P.S. Have you heard of Gatekeepers: Let's Talk About Teaching? It's my new book. I'd love to share it with you. It's on Amazon.

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Tuesday, September 19, 2017

Mystery Doug

Both my PE teacher and instructional coach brought Mysterydoug.com to my attention this year. My kids and I are loving it. Here's how it works.


  • Mystery Doug invites elementary students to submit their questions on his site.
  • Each week Mystery Doug answers one of those questions.
  • He emails his video on Monday. 
  • At the end of each video, he shares three new questions and asks his audience to vote on the one he should answer next.
  • His videos are short, kid-friendly, and engaging. 

We've watched two so far. A conversation with my instructional coach about science and writing inspired me to ask my students to hypothesize before watching the videos. Here are two examples from "How do they turn wood into paper?"




I can envision eventually asking my students to write about what they learned from the video afterwards. I think Mystery Doug has lots of potential though. It definitely encourages curiosity and lets kids know that it's smart to ask questions!

P.S. If you didn't know already, I published a book for teachers this summer. I'd love to share it with you. Check it out here.


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Monday, September 18, 2017

Number Sense Videos

I recently stumbled across a brilliant math teacher leader who  you will want to hook up with. Her name is Christina Tondevold from Build Math Minds. You can find her on Facebook, twitter, and her website buildmathminds.com. I really can't say enough great things about her.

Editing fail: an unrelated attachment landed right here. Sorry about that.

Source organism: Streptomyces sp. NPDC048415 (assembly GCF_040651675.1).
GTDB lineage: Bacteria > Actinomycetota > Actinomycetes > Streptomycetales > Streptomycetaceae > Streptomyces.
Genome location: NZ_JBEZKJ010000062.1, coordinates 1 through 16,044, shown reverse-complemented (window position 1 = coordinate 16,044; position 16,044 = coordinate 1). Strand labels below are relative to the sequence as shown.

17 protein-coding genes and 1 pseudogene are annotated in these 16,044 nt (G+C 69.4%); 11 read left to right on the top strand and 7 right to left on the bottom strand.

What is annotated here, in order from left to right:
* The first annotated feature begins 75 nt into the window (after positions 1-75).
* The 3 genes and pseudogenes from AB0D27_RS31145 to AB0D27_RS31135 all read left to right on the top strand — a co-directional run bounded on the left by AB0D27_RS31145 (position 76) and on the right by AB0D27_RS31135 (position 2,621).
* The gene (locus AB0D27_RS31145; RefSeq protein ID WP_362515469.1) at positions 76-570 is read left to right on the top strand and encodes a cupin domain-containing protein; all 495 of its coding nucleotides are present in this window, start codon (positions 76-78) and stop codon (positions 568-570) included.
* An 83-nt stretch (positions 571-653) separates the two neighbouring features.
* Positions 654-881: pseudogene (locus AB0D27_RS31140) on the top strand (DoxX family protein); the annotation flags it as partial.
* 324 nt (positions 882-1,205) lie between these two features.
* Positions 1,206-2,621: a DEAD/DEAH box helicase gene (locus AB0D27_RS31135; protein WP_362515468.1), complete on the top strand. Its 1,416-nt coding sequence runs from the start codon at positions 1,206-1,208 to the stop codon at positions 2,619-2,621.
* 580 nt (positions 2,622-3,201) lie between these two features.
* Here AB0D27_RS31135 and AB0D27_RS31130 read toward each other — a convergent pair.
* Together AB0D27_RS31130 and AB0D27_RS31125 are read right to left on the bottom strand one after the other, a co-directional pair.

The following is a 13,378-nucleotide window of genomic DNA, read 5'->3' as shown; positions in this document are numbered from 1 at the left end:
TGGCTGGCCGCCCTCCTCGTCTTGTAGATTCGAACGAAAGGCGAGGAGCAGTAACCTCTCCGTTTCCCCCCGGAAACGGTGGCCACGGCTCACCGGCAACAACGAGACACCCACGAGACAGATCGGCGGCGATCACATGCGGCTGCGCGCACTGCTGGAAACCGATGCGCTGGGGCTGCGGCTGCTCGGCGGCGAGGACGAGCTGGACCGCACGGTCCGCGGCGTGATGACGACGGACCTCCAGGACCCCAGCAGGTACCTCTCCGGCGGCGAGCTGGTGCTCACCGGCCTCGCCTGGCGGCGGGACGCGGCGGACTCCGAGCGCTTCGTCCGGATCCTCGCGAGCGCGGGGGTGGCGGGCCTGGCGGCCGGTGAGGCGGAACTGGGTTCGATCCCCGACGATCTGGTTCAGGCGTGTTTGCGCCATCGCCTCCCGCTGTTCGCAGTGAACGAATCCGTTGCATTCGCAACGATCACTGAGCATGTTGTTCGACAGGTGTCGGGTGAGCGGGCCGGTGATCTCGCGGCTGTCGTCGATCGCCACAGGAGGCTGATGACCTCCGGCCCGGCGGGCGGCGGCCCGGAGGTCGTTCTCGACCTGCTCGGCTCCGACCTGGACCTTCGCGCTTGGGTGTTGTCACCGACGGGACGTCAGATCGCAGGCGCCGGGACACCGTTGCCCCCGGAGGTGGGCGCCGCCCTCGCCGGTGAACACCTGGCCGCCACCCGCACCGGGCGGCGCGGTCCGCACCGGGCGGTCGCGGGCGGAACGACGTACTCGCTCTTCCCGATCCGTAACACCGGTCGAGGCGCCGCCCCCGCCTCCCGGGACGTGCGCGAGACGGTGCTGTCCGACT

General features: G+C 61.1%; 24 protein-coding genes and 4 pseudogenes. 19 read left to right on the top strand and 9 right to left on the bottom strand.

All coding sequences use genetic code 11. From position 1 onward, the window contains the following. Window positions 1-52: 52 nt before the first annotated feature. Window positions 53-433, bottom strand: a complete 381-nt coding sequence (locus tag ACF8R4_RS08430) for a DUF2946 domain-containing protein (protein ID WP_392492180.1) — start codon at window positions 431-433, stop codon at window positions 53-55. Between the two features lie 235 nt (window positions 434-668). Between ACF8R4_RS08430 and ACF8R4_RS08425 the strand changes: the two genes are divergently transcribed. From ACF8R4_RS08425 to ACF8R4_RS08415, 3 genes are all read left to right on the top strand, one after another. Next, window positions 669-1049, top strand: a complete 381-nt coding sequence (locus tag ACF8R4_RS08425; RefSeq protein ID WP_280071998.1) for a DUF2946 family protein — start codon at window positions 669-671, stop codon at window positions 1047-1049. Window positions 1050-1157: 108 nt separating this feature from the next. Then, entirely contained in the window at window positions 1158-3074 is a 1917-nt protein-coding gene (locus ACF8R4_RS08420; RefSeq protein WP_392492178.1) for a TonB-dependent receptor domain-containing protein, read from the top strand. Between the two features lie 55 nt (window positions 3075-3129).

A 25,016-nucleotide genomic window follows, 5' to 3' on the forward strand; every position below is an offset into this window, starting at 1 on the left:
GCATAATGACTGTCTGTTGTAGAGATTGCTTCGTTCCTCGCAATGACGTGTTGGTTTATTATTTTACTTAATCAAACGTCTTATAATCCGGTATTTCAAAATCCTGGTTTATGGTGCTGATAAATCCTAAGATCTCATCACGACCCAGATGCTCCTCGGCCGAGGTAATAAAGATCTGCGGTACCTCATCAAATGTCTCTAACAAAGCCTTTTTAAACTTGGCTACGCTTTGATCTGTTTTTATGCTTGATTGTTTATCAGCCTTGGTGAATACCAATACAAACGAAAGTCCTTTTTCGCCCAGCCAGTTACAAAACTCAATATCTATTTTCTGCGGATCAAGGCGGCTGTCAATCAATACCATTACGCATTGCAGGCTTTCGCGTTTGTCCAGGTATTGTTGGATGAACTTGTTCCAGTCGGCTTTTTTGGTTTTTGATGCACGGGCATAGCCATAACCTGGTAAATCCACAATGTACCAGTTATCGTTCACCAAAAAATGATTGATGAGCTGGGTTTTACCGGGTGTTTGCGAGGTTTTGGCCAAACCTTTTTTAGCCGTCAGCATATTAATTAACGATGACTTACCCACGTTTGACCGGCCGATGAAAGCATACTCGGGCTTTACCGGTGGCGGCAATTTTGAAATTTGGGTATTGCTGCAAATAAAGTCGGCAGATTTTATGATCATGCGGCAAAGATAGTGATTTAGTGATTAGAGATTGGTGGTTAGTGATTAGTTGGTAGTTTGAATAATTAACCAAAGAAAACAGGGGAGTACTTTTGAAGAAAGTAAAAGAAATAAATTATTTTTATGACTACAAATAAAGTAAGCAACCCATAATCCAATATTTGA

She's sharing a lot about number sense right now and is offering a four-part free video series on the topic. Two of the videos are available now, which I've watched and LOVE. The other two will be available soon. The catch is that they won't be available forever. If you're going to watch them, and you should, you'll want to start watching soon.

So go here and get busy. 



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Saturday, September 16, 2017

Brain Growers: Resilience

I'm back with another view of growth mindset in my classroom based on the book A Mindset for Learning. This week we learned about resilience. (We've already learned about optimism and flexibility. You can read about those here on my blog.)

Day 1
We watched this video. The kids loved it, and it was a great example of resilience. After the video, we learned the definition of resilience, and kids told stories of their own resilience.



Day 2
We read Everyone Can Learn to Ride a Bicycle. The kids were asked to find resilience in the book.

Day 3
We read The Most Magnificent Thing. Then the kids worked in partners and used dominoes to practice resilience. 


Day 4
We read Little Owl Lost. We also created a chart to house future resilient stories on post-its notes.

Day 5
We read What To Do With a Problem and created our resilient crown.


I think this stuff is sinking in. It's a process and there are ups and downs, but I'm feeling good about what I'm depositing into their lives.